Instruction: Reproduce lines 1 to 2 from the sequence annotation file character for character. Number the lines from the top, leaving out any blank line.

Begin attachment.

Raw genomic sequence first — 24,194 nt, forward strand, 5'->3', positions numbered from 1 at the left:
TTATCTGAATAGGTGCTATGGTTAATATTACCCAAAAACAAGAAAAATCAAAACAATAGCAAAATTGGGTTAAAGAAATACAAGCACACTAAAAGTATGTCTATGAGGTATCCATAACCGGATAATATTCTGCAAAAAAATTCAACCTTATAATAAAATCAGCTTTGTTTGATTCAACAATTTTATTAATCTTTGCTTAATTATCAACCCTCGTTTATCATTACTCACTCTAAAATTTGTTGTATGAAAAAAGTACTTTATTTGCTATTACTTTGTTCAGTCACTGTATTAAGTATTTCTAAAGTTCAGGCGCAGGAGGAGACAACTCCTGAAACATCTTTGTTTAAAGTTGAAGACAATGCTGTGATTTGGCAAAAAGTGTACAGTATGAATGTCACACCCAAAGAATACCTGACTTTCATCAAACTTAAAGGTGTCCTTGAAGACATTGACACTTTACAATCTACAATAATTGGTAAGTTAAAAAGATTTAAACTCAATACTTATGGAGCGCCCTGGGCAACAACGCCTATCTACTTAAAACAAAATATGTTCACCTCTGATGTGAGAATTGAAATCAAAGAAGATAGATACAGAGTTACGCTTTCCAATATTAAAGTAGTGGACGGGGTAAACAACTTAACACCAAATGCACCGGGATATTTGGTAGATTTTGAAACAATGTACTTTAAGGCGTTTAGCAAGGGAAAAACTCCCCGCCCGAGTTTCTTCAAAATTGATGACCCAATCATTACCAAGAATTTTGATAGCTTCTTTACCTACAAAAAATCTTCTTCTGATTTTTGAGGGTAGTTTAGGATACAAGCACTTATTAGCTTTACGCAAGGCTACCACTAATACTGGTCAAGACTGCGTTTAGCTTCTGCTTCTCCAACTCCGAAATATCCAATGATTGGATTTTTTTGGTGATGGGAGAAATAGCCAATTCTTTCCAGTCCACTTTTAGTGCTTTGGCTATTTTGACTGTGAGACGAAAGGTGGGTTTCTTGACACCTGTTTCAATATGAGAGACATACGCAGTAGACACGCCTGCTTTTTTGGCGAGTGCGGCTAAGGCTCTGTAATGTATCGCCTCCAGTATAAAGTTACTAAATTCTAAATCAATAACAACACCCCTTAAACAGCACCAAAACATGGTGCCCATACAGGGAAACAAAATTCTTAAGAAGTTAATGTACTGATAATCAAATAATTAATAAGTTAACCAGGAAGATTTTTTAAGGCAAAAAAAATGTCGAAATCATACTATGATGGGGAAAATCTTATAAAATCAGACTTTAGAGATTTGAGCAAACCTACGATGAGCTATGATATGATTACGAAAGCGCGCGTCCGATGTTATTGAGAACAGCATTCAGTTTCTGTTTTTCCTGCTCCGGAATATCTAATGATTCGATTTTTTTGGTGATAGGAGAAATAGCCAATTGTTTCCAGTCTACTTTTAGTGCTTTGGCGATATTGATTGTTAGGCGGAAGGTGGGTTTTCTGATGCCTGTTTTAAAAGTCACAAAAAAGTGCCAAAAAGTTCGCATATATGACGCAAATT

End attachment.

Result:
Raw genomic sequence first — 24,194 nt, forward strand, 5'->3', positions numbered from 1 at the left:
TTATCTGAATAGGTGCTATGGTTAATATTACCCAAAAACAAGAAAAATCAAAACAATAGCAAAATTGGGTTAAAGAAATACAAGCACACTAAAAGTATGTCTATGAGGTATCCATAACCGGATAATATTCTGCAAAAAAATTCAACCTTATAATAAAATCAGCTTTGTTTGATTCAACAATTTTATTAATCTTTGCTTAATTATCAACCCTCGTTTATCATTACTCACTCTAAAATTTGTTGTATGAAAAAAGTACTTTATTTGCTATTACTTTGTTCAGTCACTGTATTAAGTATTTCTAAAGTTCAGGCGCAGGAGGAGACAACTCCTGAAACATCTTTGTTTAAAGTTGAAGACAATGCTGTGATTTGGCAAAAAGTGTACAGTATGAATGTCACACCCAAAGAATACCTGACTTTCATCAAACTTAAAGGTGTCCTTGAAGACATTGACACTTTACAATCTACAATAATTGGTAAGTTAAAAAGATTTAAACTCAATACTTATGGAGCGCCCTGGGCAACAACGCCTATCTACTTAAAACAAAATATGTTCACCTCTGATGTGAGAATTGAAATCAAAGAAGATAGATACAGAGTTACGCTTTCCAATATTAAAGTAGTGGACGGGGTAAACAACTTAACACCAAATGCACCGGGATATTTGGTAGATTTTGAAACAATGTACTTTAAGGCGTTTAGCAAGGGAAAAACTCCCCGCCCGAGTTTCTTCAAAATTGATGACCCAATCATTACCAAGAATTTTGATAGCTTCTTTACCTACAAAAAATCTTCTTCTGATTTTTGAGGGTAGTTTAGGATACAAGCACTTATTAGCTTTACGCAAGGCTACCACTAATACTGGTCAAGACTGCGTTTAGCTTCTGCTTCTCCAACTCCGAAATATCCAATGATTGGATTTTTTTGGTGATGGGAGAAATAGCCAATTCTTTCCAGTCCACTTTTAGTGCTTTGGCTATTTTGACTGTGAGACGAAAGGTGGGTTTCTTGACACCTGTTTCAATATGAGAGACATACGCAGTAGACACGCCTGCTTTTTTGGCGAGTGCGGCTAAGGCTCTGTAATGTATCGCCTCCAGTATAAAGTTACTAAATTCTAAATCAATAACAACACCCCTTAAACAGCACCAAAACATGGTGCCCATACAGGGAAACAAAATTCTTAAGAAGTTAATGTACTGATAATCAAATAATTAATAAGTTAACCAGGAAGATTTTTTAAGGCAAAAAAAATGTCGAAATCATACTATGATGGGGAAAATCTTATAAAATCAGACTTTAGAGATTTGAGCAAACCTACGATGAGCTATGATATGATTACGAAAGCGCGCGTCCGATGTTATTGAGAACAGCATTCAGTTTCTGTTTTTCCTGCTCCGGAATATCTAATGATTCGATTTTTTTGGTGATAGGAGAAATAGCCAATTGTTTCCAGTCTACTTTTAGTGCTTTGGCGATATTGATTGTTAGGCGGAAGGTGGGTTTTCTGATGCCTGTTTTAAAAGTCACAAAAAAGTGCCAAAAAGTTCGCATATATGACGCAAATT